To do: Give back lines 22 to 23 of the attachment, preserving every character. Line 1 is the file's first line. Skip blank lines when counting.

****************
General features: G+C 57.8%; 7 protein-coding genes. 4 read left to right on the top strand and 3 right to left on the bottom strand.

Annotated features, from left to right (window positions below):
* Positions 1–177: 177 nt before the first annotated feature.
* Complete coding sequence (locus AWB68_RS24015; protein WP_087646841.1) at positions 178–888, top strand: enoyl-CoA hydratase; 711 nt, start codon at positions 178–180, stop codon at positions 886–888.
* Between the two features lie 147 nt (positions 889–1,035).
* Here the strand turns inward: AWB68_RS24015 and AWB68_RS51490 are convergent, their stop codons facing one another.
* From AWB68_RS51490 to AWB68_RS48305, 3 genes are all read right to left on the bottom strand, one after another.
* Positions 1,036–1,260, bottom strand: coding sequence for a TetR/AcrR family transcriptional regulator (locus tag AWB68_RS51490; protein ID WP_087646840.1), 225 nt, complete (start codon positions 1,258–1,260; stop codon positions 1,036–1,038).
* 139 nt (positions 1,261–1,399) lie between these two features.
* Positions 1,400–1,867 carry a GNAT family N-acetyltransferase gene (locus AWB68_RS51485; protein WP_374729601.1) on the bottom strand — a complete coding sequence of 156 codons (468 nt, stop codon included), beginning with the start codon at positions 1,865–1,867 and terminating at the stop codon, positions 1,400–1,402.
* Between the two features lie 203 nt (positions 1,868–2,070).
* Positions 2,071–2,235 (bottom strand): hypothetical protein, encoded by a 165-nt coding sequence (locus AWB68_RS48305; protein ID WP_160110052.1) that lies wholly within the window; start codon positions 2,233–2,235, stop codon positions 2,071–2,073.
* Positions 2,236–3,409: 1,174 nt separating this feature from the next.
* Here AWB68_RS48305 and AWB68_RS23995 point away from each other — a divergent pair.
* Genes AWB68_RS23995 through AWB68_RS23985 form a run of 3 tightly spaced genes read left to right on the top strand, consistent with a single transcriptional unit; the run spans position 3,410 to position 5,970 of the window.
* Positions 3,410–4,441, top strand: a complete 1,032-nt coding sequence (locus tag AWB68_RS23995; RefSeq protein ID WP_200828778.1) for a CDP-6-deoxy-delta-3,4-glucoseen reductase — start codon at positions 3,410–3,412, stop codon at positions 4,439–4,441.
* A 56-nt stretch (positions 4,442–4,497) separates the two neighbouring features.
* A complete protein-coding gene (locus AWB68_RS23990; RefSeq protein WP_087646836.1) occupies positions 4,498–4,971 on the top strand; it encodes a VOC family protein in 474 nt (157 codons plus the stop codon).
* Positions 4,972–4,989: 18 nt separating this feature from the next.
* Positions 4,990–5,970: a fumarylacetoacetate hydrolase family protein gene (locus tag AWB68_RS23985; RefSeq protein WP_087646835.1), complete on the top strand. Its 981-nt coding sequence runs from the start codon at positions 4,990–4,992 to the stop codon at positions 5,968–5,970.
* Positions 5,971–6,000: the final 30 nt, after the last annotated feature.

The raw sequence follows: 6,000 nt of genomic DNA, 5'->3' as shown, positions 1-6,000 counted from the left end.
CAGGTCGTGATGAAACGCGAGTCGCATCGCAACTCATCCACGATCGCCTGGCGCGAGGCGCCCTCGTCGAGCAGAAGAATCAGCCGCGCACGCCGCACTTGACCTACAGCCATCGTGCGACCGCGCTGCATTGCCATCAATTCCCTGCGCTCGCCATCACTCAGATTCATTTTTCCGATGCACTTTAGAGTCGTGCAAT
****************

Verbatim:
The raw sequence follows: 6,000 nt of genomic DNA, 5'->3' as shown, positions 1-6,000 counted from the left end.
CAGGTCGTGATGAAACGCGAGTCGCATCGCAACTCATCCACGATCGCCTGGCGCGAGGCGCCCTCGTCGAGCAGAAGAATCAGCCGCGCACGCCGCACTTGACCTACAGCCATCGTGCGACCGCGCTGCATTGCCATCAATTCCCTGCGCTCGCCATCACTCAGATTCATTTTTCCGATGCACTTTAGAGTCGTGCAAT